Dozens of teens criticized over treatment of Native American veteran at Lincoln Memorial
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Covington Catholic High School student Nick Sandmann came face to face with Native American elder Nathan Phillips in Washington, D.C., launching a national story with repercussions.
A Catholic bishop says he has received “some pretty ugly stuff and a lot of support, too” since writing a column critical of Covington Catholic High School students for wearing “Make America Great Again” caps at the March for Life in Washington, D.C.
Bishop John Stowe of the Diocese of Lexington said he also has been threatened with a defamation lawsuit by attorneys for the family of the boy pictured prominently in the first viral video of a standoff between the students and a Native American protester near the Lincoln Memorial after the Jan. 18 march.
Stowe didn’t name student Nick Sandmann in his op-ed for the Lexington Herald-Leader and Kentucky.com. But Sandmann’s parents have hired lawyers who say they plan to file “a multitude of civil lawsuits”.
Stowe wrote the column Jan. 23 after the boys were criticized by other Catholic leaders, including Bishop Roger Foys of the Diocese of Covington. Foys has since apologized for his quick condemnation of the students’ conduct and said a full investigation is under way.
Subsequent videos emerged showing a more complex situation: The confrontation began after students from the all-male school were taunted with racist and homophobic insults by Black Hebrew Israelite protesters. Nathan Phillips, a Native American activist there for the Indigenous People’s March, stepped between the groups. The boys’ chaperones did not appear to intervene.
The incident has become a Rorschach Test for America’s political polarization. Many liberals still criticize the boys’ behavior and hats, which have become controversial symbols of President Donald Trump. Many conservatives now claim the boys did nothing wrong and are victims of “the liberal media.”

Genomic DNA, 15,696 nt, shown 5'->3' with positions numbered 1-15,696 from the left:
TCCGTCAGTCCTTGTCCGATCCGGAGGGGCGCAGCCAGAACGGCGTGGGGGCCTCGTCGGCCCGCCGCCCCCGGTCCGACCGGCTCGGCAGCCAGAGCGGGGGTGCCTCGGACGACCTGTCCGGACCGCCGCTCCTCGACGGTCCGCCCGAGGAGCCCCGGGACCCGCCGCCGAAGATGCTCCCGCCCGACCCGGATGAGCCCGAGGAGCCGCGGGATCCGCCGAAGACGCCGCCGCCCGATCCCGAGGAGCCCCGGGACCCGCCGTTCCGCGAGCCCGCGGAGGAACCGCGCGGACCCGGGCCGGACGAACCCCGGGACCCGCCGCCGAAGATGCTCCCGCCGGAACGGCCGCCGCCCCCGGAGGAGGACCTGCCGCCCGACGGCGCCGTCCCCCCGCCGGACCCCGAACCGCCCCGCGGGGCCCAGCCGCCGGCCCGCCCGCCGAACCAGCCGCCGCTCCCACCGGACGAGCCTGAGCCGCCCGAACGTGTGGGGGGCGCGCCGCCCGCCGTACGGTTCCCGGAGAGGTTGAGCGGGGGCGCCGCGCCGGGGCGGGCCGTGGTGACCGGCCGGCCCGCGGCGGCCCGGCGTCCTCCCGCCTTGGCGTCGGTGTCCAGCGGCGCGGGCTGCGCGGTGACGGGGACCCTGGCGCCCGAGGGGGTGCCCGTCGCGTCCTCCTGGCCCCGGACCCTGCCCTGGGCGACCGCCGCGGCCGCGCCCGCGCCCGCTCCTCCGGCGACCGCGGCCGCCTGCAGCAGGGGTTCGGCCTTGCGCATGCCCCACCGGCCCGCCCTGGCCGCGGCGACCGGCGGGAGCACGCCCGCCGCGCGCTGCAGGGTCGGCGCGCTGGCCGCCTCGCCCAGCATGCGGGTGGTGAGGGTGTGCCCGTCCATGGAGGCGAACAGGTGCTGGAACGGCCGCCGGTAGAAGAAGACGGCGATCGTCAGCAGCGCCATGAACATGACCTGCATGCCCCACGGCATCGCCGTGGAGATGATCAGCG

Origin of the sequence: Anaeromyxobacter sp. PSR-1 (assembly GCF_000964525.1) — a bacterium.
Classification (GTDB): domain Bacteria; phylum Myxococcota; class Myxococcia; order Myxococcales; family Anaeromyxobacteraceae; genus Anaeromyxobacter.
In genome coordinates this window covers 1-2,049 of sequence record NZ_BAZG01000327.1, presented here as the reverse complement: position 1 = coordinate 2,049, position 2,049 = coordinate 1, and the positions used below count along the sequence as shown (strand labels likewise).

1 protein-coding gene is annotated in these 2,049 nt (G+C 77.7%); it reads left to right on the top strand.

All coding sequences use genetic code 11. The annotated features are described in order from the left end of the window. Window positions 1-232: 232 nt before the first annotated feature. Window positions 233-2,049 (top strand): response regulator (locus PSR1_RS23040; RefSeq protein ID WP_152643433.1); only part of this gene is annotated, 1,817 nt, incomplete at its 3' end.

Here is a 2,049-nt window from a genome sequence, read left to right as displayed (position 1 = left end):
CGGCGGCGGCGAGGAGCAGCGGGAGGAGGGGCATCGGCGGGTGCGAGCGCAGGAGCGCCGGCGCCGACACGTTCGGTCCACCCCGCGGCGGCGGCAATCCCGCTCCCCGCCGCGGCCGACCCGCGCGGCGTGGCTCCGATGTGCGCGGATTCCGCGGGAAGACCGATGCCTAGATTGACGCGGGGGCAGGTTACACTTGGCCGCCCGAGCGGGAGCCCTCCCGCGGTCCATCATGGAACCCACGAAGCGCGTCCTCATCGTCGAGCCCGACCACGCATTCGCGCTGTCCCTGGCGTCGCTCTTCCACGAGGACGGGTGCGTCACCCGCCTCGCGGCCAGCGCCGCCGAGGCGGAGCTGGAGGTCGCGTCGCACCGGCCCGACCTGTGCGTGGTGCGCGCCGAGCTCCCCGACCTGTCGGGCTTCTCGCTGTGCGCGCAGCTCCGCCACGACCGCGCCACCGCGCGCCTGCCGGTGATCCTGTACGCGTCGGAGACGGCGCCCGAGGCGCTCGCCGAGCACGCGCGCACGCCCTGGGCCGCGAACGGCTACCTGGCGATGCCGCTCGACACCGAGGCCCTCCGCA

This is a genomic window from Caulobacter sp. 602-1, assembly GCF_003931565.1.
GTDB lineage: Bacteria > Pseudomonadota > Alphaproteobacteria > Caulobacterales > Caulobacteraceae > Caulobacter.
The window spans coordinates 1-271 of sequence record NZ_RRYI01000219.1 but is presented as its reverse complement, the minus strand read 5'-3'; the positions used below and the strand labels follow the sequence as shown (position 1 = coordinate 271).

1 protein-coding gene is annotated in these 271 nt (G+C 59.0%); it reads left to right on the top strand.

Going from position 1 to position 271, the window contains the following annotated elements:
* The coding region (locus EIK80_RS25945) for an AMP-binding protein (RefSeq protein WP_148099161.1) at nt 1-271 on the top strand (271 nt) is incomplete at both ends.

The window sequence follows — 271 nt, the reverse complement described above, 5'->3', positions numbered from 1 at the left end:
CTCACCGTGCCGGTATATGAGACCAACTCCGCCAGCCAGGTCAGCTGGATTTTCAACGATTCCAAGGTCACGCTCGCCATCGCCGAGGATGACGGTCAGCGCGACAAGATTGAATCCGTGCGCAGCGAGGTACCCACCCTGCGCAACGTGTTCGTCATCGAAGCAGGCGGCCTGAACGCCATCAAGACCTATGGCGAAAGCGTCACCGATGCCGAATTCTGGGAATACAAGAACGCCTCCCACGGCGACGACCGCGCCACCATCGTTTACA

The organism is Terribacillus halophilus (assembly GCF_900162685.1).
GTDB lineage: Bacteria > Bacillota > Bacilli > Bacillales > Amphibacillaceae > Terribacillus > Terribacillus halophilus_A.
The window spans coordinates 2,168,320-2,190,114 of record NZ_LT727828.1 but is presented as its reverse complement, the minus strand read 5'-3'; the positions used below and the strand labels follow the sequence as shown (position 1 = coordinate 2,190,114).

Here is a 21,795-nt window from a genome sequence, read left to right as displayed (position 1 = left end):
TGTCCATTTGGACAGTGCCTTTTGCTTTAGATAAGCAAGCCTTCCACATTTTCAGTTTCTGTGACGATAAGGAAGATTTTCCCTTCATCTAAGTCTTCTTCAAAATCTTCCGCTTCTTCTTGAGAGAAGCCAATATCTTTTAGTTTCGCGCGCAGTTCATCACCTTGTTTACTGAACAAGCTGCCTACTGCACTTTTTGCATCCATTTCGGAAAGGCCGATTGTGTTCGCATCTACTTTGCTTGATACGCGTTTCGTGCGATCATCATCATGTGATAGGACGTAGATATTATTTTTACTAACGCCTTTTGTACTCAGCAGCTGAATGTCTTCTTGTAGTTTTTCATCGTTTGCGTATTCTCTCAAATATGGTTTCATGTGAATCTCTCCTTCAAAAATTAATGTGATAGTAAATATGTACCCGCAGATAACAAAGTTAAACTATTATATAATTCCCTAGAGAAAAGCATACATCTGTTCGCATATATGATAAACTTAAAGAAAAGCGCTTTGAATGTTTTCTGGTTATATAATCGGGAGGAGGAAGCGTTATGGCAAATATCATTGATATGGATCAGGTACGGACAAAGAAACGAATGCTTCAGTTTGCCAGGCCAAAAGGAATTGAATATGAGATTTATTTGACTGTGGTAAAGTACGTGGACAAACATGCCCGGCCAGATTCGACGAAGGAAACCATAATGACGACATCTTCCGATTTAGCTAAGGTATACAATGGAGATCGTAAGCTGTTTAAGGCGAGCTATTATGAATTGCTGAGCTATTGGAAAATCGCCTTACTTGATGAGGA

“Without … placing the blame entirely on these adolescents,” Stowe wrote, “it astonishes me that any students participating in a pro-life activity on behalf of their school and their Catholic faith could be wearing apparel sporting the slogans of a president who denigrates the lives of immigrants, refugees and people from countries that he describes with indecent words and haphazardly endangers with life-threatening policies.”
In an interview Wednesday, Stowe said the Diocese office has been flooded with calls and emails from across the country, both pro and con. He has been criticized in conservative publications, including National Review. Stowe said he hasn’t received any threats, except that of a lawsuit. He also said he hasn’t received any reaction from other bishops or Catholic church leaders or schools of theology.
“I probably should have known that people don’t read beyond the headline very often,” Stowe said of much of the criticism. “Social media has enhanced our intolerance. It shortens our attention span and lessens our ability to go deeper on an issue.”
Stowe said he wanted to use the incident as “a teaching moment.”
“I come back to that they shouldn’t have been wearing those hats in the first place,” he said. “At the least, not doing tomahawk chops — that’s hard to excuse. I’ve been criticized strongly for implying that (the MAGA caps is) at all racist. But it has been used for that.”
Stowe said many of his critics seem to be Trump supporters. “Because they see everything through a political agenda, they see me as viewing it through a political agenda,” he said.
The church must speak out on moral issues that are political, Stowe said, but it should not align itself with a party or politician. He pointed out that Pope Francis has criticized Trump’s policies on immigrants and refugees, just as he criticized former President Barack Obama for insisting the Affordable Care Act cover contraceptives.
While the Republican Party agrees with the Catholic stand against abortion, Stowe noted that the Democratic Party is closer to the church’s teachings on other “pro-life” issues such as the treatment of immigrants, refugees, minority groups, poor and marginalized people, environmental justice and access to health care.
Stowe’s Franciscan order has close ties to Central America. He speaks Spanish thanks to his work there and in El Paso, Texas, for many years. Stowe said he has been appalled by Trump’s anti-immigrant rhetoric and behavior, such as separating immigrant children from their parents seeking asylum at the border. “For me, the bottom line is always the dignity of the person,” he said.
Stowe said one reason the Covington Catholic incident resonated with him was that Lexington Catholic High School was sued for sexual and racial harassment and discrimination in 2016. That prompted the school to emphasize inclusivity, not only to racial minorities and women but to LBGTQ students and those with disabilities.
“I don’t look for the attention or controversy,” said Stowe, who also has been criticized by conservatives for his outreach to gay and lesbian Catholics. “But I think the church has a responsibility to give voice to the voiceless.”